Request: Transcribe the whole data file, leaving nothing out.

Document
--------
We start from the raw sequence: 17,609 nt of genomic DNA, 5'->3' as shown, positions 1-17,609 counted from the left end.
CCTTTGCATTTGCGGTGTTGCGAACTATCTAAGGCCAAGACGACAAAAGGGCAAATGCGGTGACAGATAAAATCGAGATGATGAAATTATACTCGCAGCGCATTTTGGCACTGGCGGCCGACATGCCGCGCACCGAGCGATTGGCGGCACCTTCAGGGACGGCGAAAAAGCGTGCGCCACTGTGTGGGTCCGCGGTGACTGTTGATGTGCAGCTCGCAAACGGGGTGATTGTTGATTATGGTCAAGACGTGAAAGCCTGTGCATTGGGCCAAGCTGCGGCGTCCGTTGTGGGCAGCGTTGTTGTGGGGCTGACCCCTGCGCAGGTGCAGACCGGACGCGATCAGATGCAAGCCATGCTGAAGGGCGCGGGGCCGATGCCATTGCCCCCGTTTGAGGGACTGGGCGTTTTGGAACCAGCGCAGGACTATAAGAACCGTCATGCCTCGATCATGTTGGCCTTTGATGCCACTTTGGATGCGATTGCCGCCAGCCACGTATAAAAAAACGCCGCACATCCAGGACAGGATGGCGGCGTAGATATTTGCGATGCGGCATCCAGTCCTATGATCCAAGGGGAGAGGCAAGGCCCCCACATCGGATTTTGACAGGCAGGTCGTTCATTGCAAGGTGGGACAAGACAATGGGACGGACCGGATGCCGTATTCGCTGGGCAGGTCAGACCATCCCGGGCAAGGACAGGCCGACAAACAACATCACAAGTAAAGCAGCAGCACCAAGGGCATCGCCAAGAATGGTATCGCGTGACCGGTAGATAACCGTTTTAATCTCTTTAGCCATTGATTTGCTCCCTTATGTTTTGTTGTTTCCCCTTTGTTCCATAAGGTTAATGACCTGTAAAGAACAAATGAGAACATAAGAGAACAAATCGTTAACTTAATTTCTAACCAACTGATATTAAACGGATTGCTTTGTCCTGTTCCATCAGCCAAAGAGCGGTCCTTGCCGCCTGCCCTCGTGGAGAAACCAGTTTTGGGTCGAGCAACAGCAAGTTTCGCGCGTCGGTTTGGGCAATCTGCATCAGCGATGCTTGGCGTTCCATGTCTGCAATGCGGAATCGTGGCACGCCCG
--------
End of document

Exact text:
We start from the raw sequence: 17,609 nt of genomic DNA, 5'->3' as shown, positions 1-17,609 counted from the left end.
CCTTTGCATTTGCGGTGTTGCGAACTATCTAAGGCCAAGACGACAAAAGGGCAAATGCGGTGACAGATAAAATCGAGATGATGAAATTATACTCGCAGCGCATTTTGGCACTGGCGGCCGACATGCCGCGCACCGAGCGATTGGCGGCACCTTCAGGGACGGCGAAAAAGCGTGCGCCACTGTGTGGGTCCGCGGTGACTGTTGATGTGCAGCTCGCAAACGGGGTGATTGTTGATTATGGTCAAGACGTGAAAGCCTGTGCATTGGGCCAAGCTGCGGCGTCCGTTGTGGGCAGCGTTGTTGTGGGGCTGACCCCTGCGCAGGTGCAGACCGGACGCGATCAGATGCAAGCCATGCTGAAGGGCGCGGGGCCGATGCCATTGCCCCCGTTTGAGGGACTGGGCGTTTTGGAACCAGCGCAGGACTATAAGAACCGTCATGCCTCGATCATGTTGGCCTTTGATGCCACTTTGGATGCGATTGCCGCCAGCCACGTATAAAAAAACGCCGCACATCCAGGACAGGATGGCGGCGTAGATATTTGCGATGCGGCATCCAGTCCTATGATCCAAGGGGAGAGGCAAGGCCCCCACATCGGATTTTGACAGGCAGGTCGTTCATTGCAAGGTGGGACAAGACAATGGGACGGACCGGATGCCGTATTCGCTGGGCAGGTCAGACCATCCCGGGCAAGGACAGGCCGACAAACAACATCACAAGTAAAGCAGCAGCACCAAGGGCATCGCCAAGAATGGTATCGCGTGACCGGTAGATAACCGTTTTAATCTCTTTAGCCATTGATTTGCTCCCTTATGTTTTGTTGTTTCCCCTTTGTTCCATAAGGTTAATGACCTGTAAAGAACAAATGAGAACATAAGAGAACAAATCGTTAACTTAATTTCTAACCAACTGATATTAAACGGATTGCTTTGTCCTGTTCCATCAGCCAAAGAGCGGTCCTTGCCGCCTGCCCTCGTGGAGAAACCAGTTTTGGGTCGAGCAACAGCAAGTTTCGCGCGTCGGTTTGGGCAATCTGCATCAGCGATGCTTGGCGTTCCATGTCTGCAATGCGGAATCGTGGCACGCCCG